The second set of numbers above allows a closer look at the two while isolating their ability to score. The primary difference between effective field goal percentage (eFG%) — the number invented by Mike Dunleavy in the early 80’s to adjust for the value of 3-pointers made — and true shooting percentage (TS%) is that TS% includes free throws in its computation and eFG% doesn’t. In essence, TS% gives you the most efficient scorers, eFG% tells you who are the best shooters.
Even in a down year, Gordon is the better shooter by far, and it is the area in which he figures to have the biggest advantage going forward. He is a natural shooter with the athleticism and strength to get to the hoop, whereas Westbrook is a penetrator by trade taking jumpers when defenses give him too much space. If Gordon can even return to his career form of 37.5 percent from downtown — and he should continue to find openings as teams focus on Griffin — it shouldn’t be a surprise to see his numbers jump into All-Star territory. For whatever that’s worth.
What makes Westbrook’s journey through last spring even more interesting to Clipper fans is what it can teach us about Eric Gordon. We saw what Westbrook could do – both good and bad — over a season in such high usage, but to this point Gordon has not had that opportunity. He may not be the primary ballhandler next season, but he does have a clear opportunity to assume an even more prominent role with Mo Williams playing to his strength off the ball as a spot up shooter.
Synergy Sports gives us an indication of just how effective the Clippers’ two-man game could be next season. Below are the numbers for Westbrook and Gordon last season as pick-and-roll ball handlers, the basic set out of which both operate a majority of their offense. Numbers in parentheses indicate league rank among the 66 players that average at least three pick-and-roll plays a game.
|% of Plays||Points Per Possession||FT% on PnR||Turnover Rate|
|Gordon||27.4% (50th)||.94 (9th)||15.1% (6th)||18.2% (50th)|
|Westbrook||32.7% (34th)||.83 (34th)||13.7% (9th)||15.2% (34th)|
If you can get past the whopping turnover rates, especially for Gordon, you see that in the most fundamental and commonly run set in the NBA, he is one of the very best. In points per possession produced, he’s ranked ahead of guys like Dwyane Wade, Derrick Rose, Steve Nash and Kobe Bryant, and figures to get at least more opportunities, if not more out of them, next season.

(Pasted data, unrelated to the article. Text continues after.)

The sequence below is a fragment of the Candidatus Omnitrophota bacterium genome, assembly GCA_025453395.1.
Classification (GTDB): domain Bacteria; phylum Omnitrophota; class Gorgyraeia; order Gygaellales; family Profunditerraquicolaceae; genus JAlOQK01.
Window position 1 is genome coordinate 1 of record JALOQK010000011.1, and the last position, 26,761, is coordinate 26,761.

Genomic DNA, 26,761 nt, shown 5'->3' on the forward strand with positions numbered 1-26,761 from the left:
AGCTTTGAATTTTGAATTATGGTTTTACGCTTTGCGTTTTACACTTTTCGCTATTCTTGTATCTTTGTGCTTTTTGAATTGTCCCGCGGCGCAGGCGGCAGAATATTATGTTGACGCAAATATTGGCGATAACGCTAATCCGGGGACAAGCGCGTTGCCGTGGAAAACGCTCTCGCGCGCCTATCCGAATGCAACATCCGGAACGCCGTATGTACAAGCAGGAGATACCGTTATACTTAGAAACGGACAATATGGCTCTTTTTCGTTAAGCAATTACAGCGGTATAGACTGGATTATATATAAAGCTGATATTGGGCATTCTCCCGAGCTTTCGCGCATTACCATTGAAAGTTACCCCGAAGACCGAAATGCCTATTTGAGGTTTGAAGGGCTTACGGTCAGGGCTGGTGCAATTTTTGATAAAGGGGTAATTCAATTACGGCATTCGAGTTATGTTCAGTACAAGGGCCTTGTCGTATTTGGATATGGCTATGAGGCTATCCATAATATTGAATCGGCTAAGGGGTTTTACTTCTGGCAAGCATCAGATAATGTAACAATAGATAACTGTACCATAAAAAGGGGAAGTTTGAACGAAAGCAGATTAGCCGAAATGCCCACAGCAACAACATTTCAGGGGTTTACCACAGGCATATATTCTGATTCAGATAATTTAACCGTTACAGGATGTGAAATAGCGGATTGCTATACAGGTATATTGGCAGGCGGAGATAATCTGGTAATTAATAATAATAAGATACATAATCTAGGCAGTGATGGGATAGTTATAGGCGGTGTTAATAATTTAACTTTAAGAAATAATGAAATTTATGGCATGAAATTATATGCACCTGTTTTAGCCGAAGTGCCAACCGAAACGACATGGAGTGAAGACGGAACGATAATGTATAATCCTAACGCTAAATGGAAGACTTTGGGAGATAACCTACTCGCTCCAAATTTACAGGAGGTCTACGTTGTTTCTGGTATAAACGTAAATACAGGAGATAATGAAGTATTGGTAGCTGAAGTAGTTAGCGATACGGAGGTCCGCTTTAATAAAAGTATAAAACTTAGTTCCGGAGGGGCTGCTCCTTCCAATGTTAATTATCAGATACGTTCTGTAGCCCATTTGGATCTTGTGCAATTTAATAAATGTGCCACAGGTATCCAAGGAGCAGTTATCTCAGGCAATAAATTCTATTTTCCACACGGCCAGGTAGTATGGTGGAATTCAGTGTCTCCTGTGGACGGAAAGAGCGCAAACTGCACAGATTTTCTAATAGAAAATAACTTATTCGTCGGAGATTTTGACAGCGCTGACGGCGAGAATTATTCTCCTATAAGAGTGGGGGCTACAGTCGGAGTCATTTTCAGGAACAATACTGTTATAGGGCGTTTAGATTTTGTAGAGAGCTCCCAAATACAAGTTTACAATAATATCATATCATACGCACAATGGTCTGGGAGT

Ball security is an issue for Gordon if he’s going to reach his offensive potential, but he scored and got to the free throw line at an elite rate, which bodes well for his chances with Griffin setting elbow screens all night long. When you watch tape of Gordon running pick-and-rolls last season, you see that many of his turnovers came on plays where he would come off the screen dribbling too high and just lose the handle to the weakside defender. If he could tighten up his dribble this offseason just a grade or two, we could see yet another drastic jump for EJ next season.
Perhaps the biggest key for Gordon isn’t his dribbling though. Unlike his counterpart in Oklahoma City, he has yet to play a full season and enters his fourth with a trend to break: declining “games played” totals of 78, 62, and 56 the last three years. The Clippers played well at times with Gordon out, particularly after the trade for Williams, but they don’t figure to get where the Thunder have been or beyond if he’s not healthy.
So far, health and hope have favored OKC, but if all of that is equal, so seem the abilities of each team’s lead duo. This unbelievably talented quartet of 22-year-olds — all four born within six months of each other — is the basis for this comparison of these two teams at its most basic level, the reason why it makes sense to talk about them in the same category, if not the same class.
Both clubs are rich in young talent and assets, but in all likelihood their success will come on the backs of Durant and Westbrook, Griffin and Gordon.